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Raining on Her Own Parade

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By Valerie Strauss
Washington Post Staff Writer
Monday, April 21, 2008

Yes, it rained, and yes, the ground was slick and muddy, but no, it did not prevent thousands of people from coming to the Mall yesterday to join an estimated 1 billion people around the world who were participating in Earth Day celebrations to promote environmental awareness.

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Despite downpours, the show went on for most of the day with singers and speakers under a huge tent as spectators under a sea of umbrellas hollered and hooted. The rain caused fits and starts; during one break in the program, some people headed to nearby museums for cover. And eventually, the weather did win out. Late in the afternoon the rest of the event was canceled, but not before the environmentally conscious had their say.

"It's great," said Isabel Vega, 9, who had come to the District last week with her father from Dallas to see Pope Benedict XVI on his historic U.S. trip and to attend Earth Day in the nation's capital. "You get to learn a lot of stuff here."

There were dozens of booths promoting environmental causes and products.

Events were also held in seven other U.S. cities, including New York and Miami, and in about 180 countries in what was billed as the largest campaign ever to promote action on global warming.

"This is the entry point for people to help with environmental change," said Kathleen Rogers, president of the nonprofit Earth Day Network, which co-sponsored the events. "We need to engage everybody in the fight against global warming, and we need to get Congress to know that what it is doing is not enough."

More than 1,000 college campuses were involved in an educational component of the event, with students airing public service announcements in the "Call for Climate" campaign to lobby Congress.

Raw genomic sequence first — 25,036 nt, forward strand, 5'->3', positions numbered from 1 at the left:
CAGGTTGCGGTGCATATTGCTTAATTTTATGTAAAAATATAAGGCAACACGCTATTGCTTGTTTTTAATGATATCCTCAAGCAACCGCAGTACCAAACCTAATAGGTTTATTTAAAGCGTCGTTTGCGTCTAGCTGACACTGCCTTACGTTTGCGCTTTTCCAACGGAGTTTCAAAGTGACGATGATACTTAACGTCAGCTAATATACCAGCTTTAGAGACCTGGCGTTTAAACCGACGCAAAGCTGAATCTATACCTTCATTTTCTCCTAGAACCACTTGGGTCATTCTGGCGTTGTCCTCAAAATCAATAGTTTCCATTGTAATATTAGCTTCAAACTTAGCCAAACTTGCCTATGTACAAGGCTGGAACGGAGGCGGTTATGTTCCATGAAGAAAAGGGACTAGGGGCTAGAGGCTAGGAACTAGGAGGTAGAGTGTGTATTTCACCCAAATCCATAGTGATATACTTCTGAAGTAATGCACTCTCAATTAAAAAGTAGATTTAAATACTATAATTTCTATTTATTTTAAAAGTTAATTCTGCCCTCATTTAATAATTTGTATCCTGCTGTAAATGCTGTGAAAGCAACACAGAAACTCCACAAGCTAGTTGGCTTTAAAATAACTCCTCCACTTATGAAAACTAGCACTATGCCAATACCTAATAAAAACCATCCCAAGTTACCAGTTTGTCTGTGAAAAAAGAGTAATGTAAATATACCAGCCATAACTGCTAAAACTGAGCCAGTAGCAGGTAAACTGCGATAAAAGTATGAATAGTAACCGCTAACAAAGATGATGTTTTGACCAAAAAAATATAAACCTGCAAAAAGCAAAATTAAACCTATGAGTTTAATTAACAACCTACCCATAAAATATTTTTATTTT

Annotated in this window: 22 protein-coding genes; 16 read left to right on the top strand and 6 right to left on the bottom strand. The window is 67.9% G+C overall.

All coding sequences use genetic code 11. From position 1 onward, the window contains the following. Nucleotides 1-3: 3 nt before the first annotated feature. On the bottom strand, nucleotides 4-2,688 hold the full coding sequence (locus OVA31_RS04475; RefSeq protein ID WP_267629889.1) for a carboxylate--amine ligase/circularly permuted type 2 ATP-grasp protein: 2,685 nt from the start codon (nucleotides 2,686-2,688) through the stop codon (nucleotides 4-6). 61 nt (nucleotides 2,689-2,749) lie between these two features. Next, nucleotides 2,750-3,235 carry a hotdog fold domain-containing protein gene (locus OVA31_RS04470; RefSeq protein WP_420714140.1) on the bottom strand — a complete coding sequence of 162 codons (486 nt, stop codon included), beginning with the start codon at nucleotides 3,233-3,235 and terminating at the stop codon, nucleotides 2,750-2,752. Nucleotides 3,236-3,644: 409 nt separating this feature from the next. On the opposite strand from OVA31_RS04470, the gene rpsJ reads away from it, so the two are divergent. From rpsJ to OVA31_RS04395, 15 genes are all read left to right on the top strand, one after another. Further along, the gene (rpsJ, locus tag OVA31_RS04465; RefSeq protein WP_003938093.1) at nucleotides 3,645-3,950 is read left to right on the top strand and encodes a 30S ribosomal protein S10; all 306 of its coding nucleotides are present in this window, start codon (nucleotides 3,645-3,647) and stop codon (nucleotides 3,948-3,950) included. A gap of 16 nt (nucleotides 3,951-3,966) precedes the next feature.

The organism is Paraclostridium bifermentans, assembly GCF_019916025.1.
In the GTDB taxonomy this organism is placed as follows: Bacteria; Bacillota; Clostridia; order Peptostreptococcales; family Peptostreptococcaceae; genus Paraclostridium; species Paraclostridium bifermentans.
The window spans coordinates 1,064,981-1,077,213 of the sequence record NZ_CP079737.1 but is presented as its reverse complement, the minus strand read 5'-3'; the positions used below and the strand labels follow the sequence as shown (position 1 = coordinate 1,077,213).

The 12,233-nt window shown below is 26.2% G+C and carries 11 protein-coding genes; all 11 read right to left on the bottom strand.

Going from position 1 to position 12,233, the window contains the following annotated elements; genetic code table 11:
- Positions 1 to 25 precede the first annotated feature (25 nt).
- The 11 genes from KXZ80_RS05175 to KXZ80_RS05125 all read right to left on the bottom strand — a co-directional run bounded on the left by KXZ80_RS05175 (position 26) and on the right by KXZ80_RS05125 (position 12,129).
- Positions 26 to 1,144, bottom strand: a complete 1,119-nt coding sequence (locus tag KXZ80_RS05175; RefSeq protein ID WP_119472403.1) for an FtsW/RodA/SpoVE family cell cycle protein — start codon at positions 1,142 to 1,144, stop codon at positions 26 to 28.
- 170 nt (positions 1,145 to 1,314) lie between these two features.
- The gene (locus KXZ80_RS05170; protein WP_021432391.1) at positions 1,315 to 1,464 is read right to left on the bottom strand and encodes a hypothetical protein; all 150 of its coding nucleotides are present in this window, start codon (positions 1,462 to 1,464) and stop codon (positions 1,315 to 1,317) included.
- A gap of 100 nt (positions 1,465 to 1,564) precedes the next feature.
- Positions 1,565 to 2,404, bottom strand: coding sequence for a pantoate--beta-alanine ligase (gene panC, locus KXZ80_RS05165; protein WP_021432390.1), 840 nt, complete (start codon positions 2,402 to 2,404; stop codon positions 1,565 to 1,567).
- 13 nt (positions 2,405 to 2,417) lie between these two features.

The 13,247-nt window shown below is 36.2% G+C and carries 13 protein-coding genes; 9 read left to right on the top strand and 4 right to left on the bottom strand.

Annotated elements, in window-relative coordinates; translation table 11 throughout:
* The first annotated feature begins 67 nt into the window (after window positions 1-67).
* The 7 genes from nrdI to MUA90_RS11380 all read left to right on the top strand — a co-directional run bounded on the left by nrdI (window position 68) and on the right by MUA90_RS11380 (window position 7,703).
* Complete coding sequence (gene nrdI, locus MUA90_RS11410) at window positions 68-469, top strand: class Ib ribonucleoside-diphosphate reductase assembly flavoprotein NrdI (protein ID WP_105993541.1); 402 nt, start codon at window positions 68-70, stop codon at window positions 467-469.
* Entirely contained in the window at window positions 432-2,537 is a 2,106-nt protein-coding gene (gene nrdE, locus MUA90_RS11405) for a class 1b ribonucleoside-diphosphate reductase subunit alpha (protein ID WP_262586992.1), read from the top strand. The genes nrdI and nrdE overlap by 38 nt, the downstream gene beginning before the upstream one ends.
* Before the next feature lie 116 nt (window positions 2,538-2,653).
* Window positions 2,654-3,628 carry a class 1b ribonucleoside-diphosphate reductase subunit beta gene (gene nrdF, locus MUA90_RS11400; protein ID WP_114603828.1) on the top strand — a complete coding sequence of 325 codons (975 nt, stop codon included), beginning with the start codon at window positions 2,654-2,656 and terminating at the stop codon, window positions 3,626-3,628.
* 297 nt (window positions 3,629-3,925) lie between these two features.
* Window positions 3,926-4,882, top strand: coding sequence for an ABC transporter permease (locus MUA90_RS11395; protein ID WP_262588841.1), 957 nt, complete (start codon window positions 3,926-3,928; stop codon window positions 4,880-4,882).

More events are planned today and tomorrow, the official Earth Day. Tomorrow, Steven Knapp, president of George Washington University in the District, plans to sign the American College & University Presidents Climate Commitment, which affirms the responsibility of schools to train a generation of leaders who can help reverse climate change.

Yesterday's events came at the end of National Environmental Education Week. Several million K-12 students across the country engaged in activities at schools, museums, zoos and aquariums to learn about their "carbon footprint" and to become involved in the campaign to slow climate change.

"Kids really want to know what they can individually do to help the environment," said Tracey Adams, program associate for the National Environmental Education Foundation, which organized the education week.

One of the fastest-growing ways that kids are trying to help other kids around the planet is through an unusual activity: defining words at http://www.freerice.com.

Twenty grains of rice are donated for distribution to the poor by the U.N. World Food Program every time someone provides the correct definition to words that pop up on the screen, the Web site says. With each correct answer, the difficulty of the next word increases, and 20 more grains of rice are donated. Advertisers bear the cost, the site says.


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